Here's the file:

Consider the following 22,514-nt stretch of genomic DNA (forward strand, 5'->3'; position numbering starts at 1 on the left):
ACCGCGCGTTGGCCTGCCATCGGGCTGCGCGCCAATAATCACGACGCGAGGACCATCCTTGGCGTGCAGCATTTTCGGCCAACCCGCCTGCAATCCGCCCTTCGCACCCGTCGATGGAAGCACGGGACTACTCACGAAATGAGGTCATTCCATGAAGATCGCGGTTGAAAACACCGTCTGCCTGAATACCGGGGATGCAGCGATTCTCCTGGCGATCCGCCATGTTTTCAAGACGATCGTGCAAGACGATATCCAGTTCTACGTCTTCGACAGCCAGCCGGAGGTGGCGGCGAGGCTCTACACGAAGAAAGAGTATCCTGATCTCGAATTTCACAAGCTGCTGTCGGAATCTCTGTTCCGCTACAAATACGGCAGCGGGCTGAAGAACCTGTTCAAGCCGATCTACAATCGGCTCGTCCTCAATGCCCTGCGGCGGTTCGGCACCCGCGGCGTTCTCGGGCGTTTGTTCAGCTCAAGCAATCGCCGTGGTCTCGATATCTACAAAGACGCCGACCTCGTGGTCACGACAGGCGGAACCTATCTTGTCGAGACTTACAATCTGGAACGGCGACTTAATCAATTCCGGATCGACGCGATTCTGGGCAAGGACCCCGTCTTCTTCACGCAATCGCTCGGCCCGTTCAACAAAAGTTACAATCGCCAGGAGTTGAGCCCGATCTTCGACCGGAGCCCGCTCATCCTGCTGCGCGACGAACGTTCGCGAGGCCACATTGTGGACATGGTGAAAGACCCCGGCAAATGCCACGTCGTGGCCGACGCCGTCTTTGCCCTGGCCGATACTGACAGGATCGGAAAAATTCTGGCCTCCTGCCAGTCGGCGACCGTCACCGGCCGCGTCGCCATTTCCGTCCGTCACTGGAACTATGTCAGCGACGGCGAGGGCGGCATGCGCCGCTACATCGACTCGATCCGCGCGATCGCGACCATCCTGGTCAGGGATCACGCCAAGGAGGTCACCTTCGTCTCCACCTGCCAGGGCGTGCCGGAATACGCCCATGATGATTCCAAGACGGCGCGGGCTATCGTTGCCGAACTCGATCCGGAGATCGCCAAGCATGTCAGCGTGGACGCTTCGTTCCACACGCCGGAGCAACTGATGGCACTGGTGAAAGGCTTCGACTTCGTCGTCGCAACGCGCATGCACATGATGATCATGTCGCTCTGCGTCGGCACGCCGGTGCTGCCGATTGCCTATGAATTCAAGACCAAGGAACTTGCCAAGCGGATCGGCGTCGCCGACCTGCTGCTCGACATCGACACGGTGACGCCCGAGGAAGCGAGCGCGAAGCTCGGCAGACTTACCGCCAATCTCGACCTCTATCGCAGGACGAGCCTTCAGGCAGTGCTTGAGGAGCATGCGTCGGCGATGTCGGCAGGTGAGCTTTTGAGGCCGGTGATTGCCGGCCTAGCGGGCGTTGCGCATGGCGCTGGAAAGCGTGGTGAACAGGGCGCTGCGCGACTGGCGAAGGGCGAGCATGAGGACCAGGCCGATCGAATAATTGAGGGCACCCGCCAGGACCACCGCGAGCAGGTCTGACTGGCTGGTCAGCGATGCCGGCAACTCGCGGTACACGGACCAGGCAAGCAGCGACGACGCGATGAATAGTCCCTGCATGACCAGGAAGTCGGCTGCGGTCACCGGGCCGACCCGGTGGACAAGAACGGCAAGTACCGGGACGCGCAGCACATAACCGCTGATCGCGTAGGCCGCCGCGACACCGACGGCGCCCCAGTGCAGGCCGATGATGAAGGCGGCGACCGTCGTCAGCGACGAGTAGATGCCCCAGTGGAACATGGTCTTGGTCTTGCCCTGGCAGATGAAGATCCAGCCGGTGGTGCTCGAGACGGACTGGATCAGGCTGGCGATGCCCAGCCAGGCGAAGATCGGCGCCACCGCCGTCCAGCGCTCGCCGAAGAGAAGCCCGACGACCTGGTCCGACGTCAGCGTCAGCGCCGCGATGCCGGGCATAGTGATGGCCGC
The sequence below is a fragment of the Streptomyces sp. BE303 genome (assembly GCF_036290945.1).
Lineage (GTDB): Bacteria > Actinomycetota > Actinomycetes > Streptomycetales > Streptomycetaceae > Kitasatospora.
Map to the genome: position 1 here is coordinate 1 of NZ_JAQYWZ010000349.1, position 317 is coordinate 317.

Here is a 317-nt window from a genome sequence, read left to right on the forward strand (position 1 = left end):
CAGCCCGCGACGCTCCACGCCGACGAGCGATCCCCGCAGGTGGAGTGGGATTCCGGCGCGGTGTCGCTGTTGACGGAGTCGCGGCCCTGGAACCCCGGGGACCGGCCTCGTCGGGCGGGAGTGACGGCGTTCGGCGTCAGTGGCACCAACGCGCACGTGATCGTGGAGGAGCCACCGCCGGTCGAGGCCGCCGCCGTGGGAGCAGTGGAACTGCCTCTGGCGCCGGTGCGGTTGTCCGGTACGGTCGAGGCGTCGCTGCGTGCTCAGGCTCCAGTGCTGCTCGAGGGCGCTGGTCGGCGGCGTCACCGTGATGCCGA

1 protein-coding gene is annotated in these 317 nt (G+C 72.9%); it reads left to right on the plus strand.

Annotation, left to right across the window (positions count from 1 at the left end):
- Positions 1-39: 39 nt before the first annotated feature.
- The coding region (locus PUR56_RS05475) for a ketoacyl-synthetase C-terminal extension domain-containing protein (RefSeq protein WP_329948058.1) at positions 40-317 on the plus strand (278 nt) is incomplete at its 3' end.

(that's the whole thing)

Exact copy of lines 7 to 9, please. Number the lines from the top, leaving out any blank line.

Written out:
CAGCCCGCGACGCTCCACGCCGACGAGCGATCCCCGCAGGTGGAGTGGGATTCCGGCGCGGTGTCGCTGTTGACGGAGTCGCGGCCCTGGAACCCCGGGGACCGGCCTCGTCGGGCGGGAGTGACGGCGTTCGGCGTCAGTGGCACCAACGCGCACGTGATCGTGGAGGAGCCACCGCCGGTCGAGGCCGCCGCCGTGGGAGCAGTGGAACTGCCTCTGGCGCCGGTGCGGTTGTCCGGTACGGTCGAGGCGTCGCTGCGTGCTCAGGCTCCAGTGCTGCTCGAGGGCGCTGGTCGGCGGCGTCACCGTGATGCCGA

1 protein-coding gene is annotated in these 317 nt (G+C 72.9%); it reads left to right on the plus strand.

Annotation, left to right across the window (positions count from 1 at the left end):